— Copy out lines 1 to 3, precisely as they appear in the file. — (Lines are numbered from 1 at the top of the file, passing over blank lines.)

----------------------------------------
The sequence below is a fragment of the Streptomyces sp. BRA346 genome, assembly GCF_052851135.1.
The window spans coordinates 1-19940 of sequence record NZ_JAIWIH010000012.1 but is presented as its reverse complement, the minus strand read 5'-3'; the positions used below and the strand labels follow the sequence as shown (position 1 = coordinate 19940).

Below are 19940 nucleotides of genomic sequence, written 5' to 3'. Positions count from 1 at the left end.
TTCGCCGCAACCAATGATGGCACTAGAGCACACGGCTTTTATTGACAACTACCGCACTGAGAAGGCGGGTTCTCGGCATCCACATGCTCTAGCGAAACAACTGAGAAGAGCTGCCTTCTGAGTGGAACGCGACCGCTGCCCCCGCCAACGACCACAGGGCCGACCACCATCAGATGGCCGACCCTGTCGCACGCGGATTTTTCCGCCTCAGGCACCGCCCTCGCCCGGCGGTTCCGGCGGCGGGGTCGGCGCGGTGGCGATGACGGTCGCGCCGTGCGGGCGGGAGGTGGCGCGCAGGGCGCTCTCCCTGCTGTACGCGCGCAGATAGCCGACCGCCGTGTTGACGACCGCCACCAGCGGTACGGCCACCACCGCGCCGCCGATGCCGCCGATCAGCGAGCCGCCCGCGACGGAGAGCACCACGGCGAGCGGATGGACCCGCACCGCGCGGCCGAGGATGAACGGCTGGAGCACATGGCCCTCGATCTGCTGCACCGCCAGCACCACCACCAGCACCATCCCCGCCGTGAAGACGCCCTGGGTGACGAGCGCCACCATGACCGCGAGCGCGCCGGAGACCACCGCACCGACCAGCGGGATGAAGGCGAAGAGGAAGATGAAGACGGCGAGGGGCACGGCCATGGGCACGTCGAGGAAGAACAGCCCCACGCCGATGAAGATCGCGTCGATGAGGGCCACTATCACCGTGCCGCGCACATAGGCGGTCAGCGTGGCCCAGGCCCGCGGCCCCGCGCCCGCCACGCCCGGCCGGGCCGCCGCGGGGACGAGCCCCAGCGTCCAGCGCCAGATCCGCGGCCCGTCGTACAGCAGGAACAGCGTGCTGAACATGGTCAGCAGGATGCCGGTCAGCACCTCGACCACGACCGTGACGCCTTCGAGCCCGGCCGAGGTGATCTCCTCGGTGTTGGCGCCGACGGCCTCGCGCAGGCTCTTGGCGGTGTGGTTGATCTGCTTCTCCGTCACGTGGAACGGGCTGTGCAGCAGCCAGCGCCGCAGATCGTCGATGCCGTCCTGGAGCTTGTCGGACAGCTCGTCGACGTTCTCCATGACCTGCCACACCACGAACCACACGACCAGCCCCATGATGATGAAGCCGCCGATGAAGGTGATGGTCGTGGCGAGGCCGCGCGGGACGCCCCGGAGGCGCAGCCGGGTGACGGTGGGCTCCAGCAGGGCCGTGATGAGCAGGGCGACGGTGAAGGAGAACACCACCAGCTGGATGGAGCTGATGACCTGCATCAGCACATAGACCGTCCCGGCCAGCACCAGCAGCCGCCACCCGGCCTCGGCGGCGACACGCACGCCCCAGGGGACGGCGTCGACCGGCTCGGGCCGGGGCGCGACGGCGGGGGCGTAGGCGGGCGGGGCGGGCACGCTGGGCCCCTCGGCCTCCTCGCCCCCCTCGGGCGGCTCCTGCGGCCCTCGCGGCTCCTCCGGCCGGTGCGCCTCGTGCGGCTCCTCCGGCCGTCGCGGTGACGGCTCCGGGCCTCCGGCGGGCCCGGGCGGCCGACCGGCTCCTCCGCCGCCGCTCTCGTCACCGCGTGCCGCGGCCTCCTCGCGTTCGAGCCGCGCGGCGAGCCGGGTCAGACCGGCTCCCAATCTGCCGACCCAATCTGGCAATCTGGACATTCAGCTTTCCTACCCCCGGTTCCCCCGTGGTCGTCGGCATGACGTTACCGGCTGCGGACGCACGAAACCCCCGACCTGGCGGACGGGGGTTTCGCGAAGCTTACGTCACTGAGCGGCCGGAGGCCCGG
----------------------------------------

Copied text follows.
The sequence below is a fragment of the Streptomyces sp. BRA346 genome, assembly GCF_052851135.1.
The window spans coordinates 1-19940 of sequence record NZ_JAIWIH010000012.1 but is presented as its reverse complement, the minus strand read 5'-3'; the positions used below and the strand labels follow the sequence as shown (position 1 = coordinate 19940).

Below are 19940 nucleotides of genomic sequence, written 5' to 3'. Positions count from 1 at the left end.